Power-Sharing in Ukraine

Like other countries, Ukraine will have to consider transitional justice strategies that balance truth-telling and accountability. It will also need a plan for disarming, demobilizing, and reintegrating both pro-independence fighters in Eastern Ukraine, as well as nationalist groups including Right Sector.
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The Organization for Security and Cooperation in Europe (OSCE) is organizing roundtable talks on power-sharing in Ukraine. OSCE Member States are well-placed to share their experience distributing governance responsibilities in post-conflict countries undergoing political transition.

Following are some legal and political issues for Ukrainians to consider:


The concept of self-determination is enshrined in the Universal Declaration on Human Rights. It emerged in response to colonial rule and the end of empires. When identity is denied or suppressed, ethno-politics result and conflict can ensue. A group may want to secede and constitute its own state when its rights are systematically abused. Self-determination does not, however, necessarily mean independence. A distinct ethnic, racial, or religious community can uphold its identity through constitutional power-sharing, including measures to protect and promote communal rights.


Constitutional power-sharing involves the horizontal distribution of responsibilities to different branches of government, which defines relations between the executive, legislature and judiciary, and establishes a system of checks and balances. The vertical separation of powers involves the division of power among the different national and subnational levels of government. Power-sharing seeks to foster compromise and consensus in deeply divided societies. Associational Arrangements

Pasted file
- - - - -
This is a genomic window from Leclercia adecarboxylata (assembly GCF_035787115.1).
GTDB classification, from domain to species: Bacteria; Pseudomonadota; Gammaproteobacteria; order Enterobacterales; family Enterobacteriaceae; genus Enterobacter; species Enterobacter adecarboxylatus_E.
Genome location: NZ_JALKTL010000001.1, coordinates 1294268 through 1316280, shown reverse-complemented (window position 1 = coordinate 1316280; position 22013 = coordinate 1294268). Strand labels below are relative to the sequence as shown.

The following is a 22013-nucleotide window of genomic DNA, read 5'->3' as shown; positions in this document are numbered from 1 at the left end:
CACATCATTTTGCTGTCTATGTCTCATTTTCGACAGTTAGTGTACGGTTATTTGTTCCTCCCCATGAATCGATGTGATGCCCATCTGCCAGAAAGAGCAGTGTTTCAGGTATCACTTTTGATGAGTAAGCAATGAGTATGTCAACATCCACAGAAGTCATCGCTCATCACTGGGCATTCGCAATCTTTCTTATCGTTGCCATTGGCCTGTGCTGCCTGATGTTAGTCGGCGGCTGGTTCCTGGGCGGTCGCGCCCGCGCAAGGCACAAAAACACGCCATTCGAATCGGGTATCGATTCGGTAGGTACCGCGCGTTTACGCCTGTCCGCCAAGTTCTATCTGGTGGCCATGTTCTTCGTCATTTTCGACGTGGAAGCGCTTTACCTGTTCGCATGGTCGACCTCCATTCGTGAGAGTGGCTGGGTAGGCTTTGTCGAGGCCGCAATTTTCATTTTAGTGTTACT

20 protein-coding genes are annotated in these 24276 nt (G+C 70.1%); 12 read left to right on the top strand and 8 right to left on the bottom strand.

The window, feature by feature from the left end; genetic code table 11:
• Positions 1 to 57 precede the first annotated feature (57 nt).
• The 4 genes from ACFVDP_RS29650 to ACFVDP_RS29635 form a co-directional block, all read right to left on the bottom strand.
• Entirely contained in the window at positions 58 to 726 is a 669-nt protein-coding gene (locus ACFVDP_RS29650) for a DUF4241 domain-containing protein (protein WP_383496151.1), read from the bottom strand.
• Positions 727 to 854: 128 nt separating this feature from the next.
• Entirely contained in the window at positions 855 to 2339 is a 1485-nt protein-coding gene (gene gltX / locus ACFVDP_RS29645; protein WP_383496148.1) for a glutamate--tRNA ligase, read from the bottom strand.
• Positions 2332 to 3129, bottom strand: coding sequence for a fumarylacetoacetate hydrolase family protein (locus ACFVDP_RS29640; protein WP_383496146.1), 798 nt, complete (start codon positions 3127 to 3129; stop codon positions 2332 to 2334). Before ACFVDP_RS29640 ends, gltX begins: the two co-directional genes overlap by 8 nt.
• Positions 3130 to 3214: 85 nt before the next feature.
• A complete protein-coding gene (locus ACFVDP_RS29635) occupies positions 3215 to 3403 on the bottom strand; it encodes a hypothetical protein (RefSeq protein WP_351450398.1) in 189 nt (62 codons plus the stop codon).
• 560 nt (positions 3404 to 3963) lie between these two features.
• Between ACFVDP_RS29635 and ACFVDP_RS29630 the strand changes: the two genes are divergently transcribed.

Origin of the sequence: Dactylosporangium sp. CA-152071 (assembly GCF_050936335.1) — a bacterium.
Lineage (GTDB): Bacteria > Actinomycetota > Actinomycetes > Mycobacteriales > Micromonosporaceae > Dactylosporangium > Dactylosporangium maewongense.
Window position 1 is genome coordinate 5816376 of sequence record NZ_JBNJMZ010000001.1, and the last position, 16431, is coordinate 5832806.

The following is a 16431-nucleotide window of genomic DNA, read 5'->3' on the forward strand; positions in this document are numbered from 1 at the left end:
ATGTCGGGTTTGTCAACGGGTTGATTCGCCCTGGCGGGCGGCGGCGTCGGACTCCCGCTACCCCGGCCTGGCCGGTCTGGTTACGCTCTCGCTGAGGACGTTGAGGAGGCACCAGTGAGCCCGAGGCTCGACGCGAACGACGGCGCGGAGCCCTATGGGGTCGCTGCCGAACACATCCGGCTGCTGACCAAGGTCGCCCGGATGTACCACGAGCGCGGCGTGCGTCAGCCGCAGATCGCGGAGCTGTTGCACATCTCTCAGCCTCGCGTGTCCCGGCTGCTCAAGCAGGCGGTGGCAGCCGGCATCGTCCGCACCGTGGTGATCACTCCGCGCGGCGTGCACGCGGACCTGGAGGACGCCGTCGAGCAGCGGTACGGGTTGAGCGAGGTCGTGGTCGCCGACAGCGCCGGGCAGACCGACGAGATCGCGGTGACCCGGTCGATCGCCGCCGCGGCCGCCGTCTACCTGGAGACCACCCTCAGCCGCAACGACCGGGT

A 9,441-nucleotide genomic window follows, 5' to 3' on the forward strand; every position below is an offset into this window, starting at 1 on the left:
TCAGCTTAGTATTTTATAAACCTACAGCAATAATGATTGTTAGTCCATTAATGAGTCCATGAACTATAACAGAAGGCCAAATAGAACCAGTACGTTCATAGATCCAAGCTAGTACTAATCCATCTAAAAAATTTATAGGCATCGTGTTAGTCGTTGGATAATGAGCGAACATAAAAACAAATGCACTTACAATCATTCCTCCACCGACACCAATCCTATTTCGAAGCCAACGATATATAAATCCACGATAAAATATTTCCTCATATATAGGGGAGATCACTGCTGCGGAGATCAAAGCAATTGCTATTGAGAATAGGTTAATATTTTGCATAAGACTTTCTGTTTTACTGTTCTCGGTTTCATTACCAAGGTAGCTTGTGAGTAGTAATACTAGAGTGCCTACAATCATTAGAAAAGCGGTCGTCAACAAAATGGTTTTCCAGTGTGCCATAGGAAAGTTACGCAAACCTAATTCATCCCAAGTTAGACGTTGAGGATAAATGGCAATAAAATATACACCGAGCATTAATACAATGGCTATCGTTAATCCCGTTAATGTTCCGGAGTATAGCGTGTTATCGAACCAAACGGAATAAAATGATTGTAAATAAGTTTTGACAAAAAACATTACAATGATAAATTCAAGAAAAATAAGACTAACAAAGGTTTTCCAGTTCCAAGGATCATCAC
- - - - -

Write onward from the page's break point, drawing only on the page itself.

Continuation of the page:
A range of associational arrangements exists to address conflicts between center-periphery, majority-minority, or powerful-powerless. Each associational arrangement seeks to maintain the existing state structure, while harmonizing competing claims. Unitary State

A unitary state is governed by a single unit, the central government, which exercises final authority. Subnational units may exist in a unitary state, but they only have powers that are allocated by the central government. In a unitary state, subnational units are created and abolished and their powers may be broadened and narrowed by the central government.


The central government in a unitary state often retains the right to revoke or amend devolved powers. Symmetrical devolution allocates the same powers to all subnational units. In asymmetrical arrangements, regions vary in their power and status.


Federalism accommodates differences among diverse peoples who enter into a common, often democratic, political order. Sovereignty is shared between the central government and subnational units. Citizens have rights secured by both the central government and subnational authority. States constituting the federation have an existence and functions that cannot be unilaterally changed by the central government.

Individual and Group Rights

The best way to serve group or minority rights is through a bill of rights upholding basic individual and human rights. The protection and promotion of communal rights is a pro-active process.